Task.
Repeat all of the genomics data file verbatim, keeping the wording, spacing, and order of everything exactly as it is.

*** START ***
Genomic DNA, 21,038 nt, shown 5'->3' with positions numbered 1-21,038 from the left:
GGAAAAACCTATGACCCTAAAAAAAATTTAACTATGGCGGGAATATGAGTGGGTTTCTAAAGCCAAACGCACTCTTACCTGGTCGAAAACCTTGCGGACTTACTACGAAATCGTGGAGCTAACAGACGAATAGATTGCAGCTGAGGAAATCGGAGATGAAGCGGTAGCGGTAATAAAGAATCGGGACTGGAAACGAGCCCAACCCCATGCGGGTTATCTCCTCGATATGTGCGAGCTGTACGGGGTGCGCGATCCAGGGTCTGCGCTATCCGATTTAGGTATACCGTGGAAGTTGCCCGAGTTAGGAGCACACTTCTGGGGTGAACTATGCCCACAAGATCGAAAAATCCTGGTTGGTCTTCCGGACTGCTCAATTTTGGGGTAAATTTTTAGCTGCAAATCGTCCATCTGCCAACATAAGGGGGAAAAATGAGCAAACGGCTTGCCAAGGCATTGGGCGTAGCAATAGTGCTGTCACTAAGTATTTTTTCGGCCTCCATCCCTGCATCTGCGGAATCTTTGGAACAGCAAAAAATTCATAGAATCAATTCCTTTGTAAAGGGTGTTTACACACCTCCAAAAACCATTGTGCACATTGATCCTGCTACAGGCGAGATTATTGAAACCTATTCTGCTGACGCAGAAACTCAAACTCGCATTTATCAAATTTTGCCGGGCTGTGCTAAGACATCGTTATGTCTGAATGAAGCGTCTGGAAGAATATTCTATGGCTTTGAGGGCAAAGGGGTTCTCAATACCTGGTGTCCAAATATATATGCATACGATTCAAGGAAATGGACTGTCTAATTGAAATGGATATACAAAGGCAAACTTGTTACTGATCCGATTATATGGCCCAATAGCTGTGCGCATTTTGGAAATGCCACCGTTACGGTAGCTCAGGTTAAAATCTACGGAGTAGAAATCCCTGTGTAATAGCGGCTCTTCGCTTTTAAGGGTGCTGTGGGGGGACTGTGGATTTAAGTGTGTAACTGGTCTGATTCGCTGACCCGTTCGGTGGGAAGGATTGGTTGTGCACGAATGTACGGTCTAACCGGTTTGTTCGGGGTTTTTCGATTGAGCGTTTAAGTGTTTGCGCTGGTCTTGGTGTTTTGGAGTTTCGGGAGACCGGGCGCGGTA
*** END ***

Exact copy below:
Genomic DNA, 21,038 nt, shown 5'->3' with positions numbered 1-21,038 from the left:
GGAAAAACCTATGACCCTAAAAAAAATTTAACTATGGCGGGAATATGAGTGGGTTTCTAAAGCCAAACGCACTCTTACCTGGTCGAAAACCTTGCGGACTTACTACGAAATCGTGGAGCTAACAGACGAATAGATTGCAGCTGAGGAAATCGGAGATGAAGCGGTAGCGGTAATAAAGAATCGGGACTGGAAACGAGCCCAACCCCATGCGGGTTATCTCCTCGATATGTGCGAGCTGTACGGGGTGCGCGATCCAGGGTCTGCGCTATCCGATTTAGGTATACCGTGGAAGTTGCCCGAGTTAGGAGCACACTTCTGGGGTGAACTATGCCCACAAGATCGAAAAATCCTGGTTGGTCTTCCGGACTGCTCAATTTTGGGGTAAATTTTTAGCTGCAAATCGTCCATCTGCCAACATAAGGGGGAAAAATGAGCAAACGGCTTGCCAAGGCATTGGGCGTAGCAATAGTGCTGTCACTAAGTATTTTTTCGGCCTCCATCCCTGCATCTGCGGAATCTTTGGAACAGCAAAAAATTCATAGAATCAATTCCTTTGTAAAGGGTGTTTACACACCTCCAAAAACCATTGTGCACATTGATCCTGCTACAGGCGAGATTATTGAAACCTATTCTGCTGACGCAGAAACTCAAACTCGCATTTATCAAATTTTGCCGGGCTGTGCTAAGACATCGTTATGTCTGAATGAAGCGTCTGGAAGAATATTCTATGGCTTTGAGGGCAAAGGGGTTCTCAATACCTGGTGTCCAAATATATATGCATACGATTCAAGGAAATGGACTGTCTAATTGAAATGGATATACAAAGGCAAACTTGTTACTGATCCGATTATATGGCCCAATAGCTGTGCGCATTTTGGAAATGCCACCGTTACGGTAGCTCAGGTTAAAATCTACGGAGTAGAAATCCCTGTGTAATAGCGGCTCTTCGCTTTTAAGGGTGCTGTGGGGGGACTGTGGATTTAAGTGTGTAACTGGTCTGATTCGCTGACCCGTTCGGTGGGAAGGATTGGTTGTGCACGAATGTACGGTCTAACCGGTTTGTTCGGGGTTTTTCGATTGAGCGTTTAAGTGTTTGCGCTGGTCTTGGTGTTTTGGAGTTTCGGGAGACCGGGCGCGGTA